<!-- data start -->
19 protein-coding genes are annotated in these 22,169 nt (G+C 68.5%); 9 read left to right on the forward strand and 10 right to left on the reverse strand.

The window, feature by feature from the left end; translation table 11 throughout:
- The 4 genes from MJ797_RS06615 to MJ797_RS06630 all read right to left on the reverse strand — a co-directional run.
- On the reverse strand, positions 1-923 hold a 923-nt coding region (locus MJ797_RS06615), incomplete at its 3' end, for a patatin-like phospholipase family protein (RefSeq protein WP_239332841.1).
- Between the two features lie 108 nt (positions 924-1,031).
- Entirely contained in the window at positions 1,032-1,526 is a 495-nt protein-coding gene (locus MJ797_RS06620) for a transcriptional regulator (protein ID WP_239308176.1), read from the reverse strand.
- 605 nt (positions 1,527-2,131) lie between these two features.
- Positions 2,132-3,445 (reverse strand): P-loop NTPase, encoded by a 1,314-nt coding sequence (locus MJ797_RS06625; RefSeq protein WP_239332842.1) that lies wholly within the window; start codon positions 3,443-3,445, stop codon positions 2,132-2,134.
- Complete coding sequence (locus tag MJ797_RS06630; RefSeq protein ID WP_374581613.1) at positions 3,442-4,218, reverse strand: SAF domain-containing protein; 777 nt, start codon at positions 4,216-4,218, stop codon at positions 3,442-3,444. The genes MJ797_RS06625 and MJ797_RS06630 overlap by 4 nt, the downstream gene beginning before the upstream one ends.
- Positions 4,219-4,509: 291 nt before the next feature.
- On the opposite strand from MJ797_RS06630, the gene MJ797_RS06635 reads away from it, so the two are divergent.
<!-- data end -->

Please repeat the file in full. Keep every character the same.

19 protein-coding genes are annotated in these 22,169 nt (G+C 68.5%); 9 read left to right on the forward strand and 10 right to left on the reverse strand.

The window, feature by feature from the left end; translation table 11 throughout:
- The 4 genes from MJ797_RS06615 to MJ797_RS06630 all read right to left on the reverse strand — a co-directional run.
- On the reverse strand, positions 1-923 hold a 923-nt coding region (locus MJ797_RS06615), incomplete at its 3' end, for a patatin-like phospholipase family protein (RefSeq protein WP_239332841.1).
- Between the two features lie 108 nt (positions 924-1,031).
- Entirely contained in the window at positions 1,032-1,526 is a 495-nt protein-coding gene (locus MJ797_RS06620) for a transcriptional regulator (protein ID WP_239308176.1), read from the reverse strand.
- 605 nt (positions 1,527-2,131) lie between these two features.
- Positions 2,132-3,445 (reverse strand): P-loop NTPase, encoded by a 1,314-nt coding sequence (locus MJ797_RS06625; RefSeq protein WP_239332842.1) that lies wholly within the window; start codon positions 3,443-3,445, stop codon positions 2,132-2,134.
- Complete coding sequence (locus tag MJ797_RS06630; RefSeq protein ID WP_374581613.1) at positions 3,442-4,218, reverse strand: SAF domain-containing protein; 777 nt, start codon at positions 4,216-4,218, stop codon at positions 3,442-3,444. The genes MJ797_RS06625 and MJ797_RS06630 overlap by 4 nt, the downstream gene beginning before the upstream one ends.
- Positions 4,219-4,509: 291 nt before the next feature.
- On the opposite strand from MJ797_RS06630, the gene MJ797_RS06635 reads away from it, so the two are divergent.